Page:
with the synodical process

Simon Killwick, Chairman of the Catholic Group in General Synod, summarizes the reasons why we need to see the General Synod’s legislative process through

Our vocation as Catholic Anglicans has always been about witnessing to the Catholic nature of the Church of England, rooted in the faith and order of the undivided Church. Our vocation is about witnessing to the Catholic Faith both to England, and to the Church of England. We witness to the wider Catholic unity of the Church, which must include both Roman Catholic and Orthodox. As part of that witness, we and our forebears have keenly supported the ARCIC dialogue, with its goal of the visible reunion of Anglican and Roman Catholic Churches.

We have never been about simply becoming Roman Catholics; we have been about being Anglican and Catholic, looking for the reunion of the Churches. If we were simply about becoming Roman Catholic, we could and should have left the CofE long ago.

Our vocation is bigger and more complex; nothing has changed yet to prevent us from exercising this vocation with integrity. Were the Church of England herself to deny her own Catholicity and heritage by consecrating women bishops without provision at least for a line of bishops who hold to the faith and order of the undivided Church, then our vocation would become impossible to fulfil.

Still in play

Nothing has changed yet. The CofE is governed by the General Synod, under the constraints of the Worship and Doctrine Measure 1974. According to that Measure, the only way the CofE can make a definitive statement about where it stands in relation to worship and doctrine, is by giving Final Approval to either legislation or liturgy. Any resolution of the Synod prior to that is simply an expression of the opinion of the Synod at the time of the resolution being passed.

The vote to the effect that there were no theological objections to the ordination of women to the priesthood was just such an expression of opinion. Only when Final Approval was given to the Priests (Ordination of Women) Measure was the matter definitely settled (and then, of course, it was settled with specific provisions for those unable to accept the ministry of women priests).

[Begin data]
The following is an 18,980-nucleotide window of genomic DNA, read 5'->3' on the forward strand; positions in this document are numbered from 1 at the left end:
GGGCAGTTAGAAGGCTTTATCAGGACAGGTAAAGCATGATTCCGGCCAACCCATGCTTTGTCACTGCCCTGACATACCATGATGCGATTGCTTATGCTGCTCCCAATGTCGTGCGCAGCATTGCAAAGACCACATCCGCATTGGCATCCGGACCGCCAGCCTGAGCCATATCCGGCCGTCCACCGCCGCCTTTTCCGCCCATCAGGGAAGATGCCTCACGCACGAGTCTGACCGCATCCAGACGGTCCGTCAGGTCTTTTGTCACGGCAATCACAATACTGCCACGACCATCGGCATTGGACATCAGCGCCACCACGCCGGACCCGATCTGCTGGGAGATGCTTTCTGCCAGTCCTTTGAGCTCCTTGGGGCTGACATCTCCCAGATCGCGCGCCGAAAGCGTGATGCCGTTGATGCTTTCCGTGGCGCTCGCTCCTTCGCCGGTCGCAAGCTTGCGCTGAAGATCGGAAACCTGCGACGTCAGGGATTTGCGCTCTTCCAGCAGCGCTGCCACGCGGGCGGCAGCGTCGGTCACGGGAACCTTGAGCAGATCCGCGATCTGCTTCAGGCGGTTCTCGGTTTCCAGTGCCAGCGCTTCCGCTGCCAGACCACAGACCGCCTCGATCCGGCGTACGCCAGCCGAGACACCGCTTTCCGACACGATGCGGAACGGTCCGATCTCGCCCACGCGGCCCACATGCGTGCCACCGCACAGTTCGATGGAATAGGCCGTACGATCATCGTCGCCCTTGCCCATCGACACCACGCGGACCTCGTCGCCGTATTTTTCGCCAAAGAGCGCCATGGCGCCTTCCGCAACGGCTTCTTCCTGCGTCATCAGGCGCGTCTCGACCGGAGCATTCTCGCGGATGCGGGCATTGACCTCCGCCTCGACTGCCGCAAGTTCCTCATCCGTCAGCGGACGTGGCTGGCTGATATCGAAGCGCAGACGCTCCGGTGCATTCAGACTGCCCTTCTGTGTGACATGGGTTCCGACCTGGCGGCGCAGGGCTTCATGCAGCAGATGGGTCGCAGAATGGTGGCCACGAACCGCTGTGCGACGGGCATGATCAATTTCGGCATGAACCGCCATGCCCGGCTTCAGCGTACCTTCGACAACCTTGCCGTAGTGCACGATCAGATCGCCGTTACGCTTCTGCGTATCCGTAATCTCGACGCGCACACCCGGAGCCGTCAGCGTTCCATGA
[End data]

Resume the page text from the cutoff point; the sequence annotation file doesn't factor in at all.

When the Synod voted in July 2008 asking for a legislative process to begin for women bishops, with code of practice for those opposed, this was another expression of the Synod’s opinion at that particular time. In February this year, it seemed that the mood had changed, as the beginning of the legislative process was formally approved, with anunprecedented number of Synod members voting against even beginning the process. We now know that the Revision Committee will bring forward draft legislation along the lines of a code of practice.

The mind of the Synod

However, the Revision Committee is not representative of the Synod as a whole: about half of it is made up of the Steering Committee (all of whose members must support the draft legislation) and the other half incorporates a range of views; the Revision Committee as a whole therefore has a strong inbuilt majority in favour of the draft legislation, with a code of practice.

The draft legislation will come back next year for Revision in full Synod, when the balance of voting could be different from July 2008 (remember that even on that awful occasion, 50% of the Synod voted for statutory transfer to be considered; the feel of the Synod in February 2009 was markedly more sympathetic).

Only after that Revision Stage will the final shape of the legislation be known.

It will not be until 2012 (at the earliest) that the draft legislation comes back for Final Approval (after making a tour around all the diocesan synods). A two-thirds majority for the legislation will then be needed in all three Houses; the flimsier the provision for opponents, the higher the chances that it will not get the necessary majorities (the size of the vote against in the House of Laity increases each time the question is put; 38% voted against in July 2008).

Not over yet

Were the legislation to fall at Final Approval, the Southwark Diocesan Synod Motion calling for the Act of Synod to be rescinded would then come to be debated. If we are seen to have behaved honourably and with integrity throughout the process, we may even be able to see off the Southwark motion.

We are therefore engaged in a long process with an uncertain outcome; our engagement in it may well be a way of the cross, but that is a noble and very proper Christian vocation. Ultimately, this is about the nature of the Church of England. Is she to maintain her Catholic heritage, or is she to deny it?

We as members of the Church of England are fully entitled to participate in the decision-making process; indeed it is our duty to do so, a proper fulfilment of our vocation as Catholic Anglicans. ND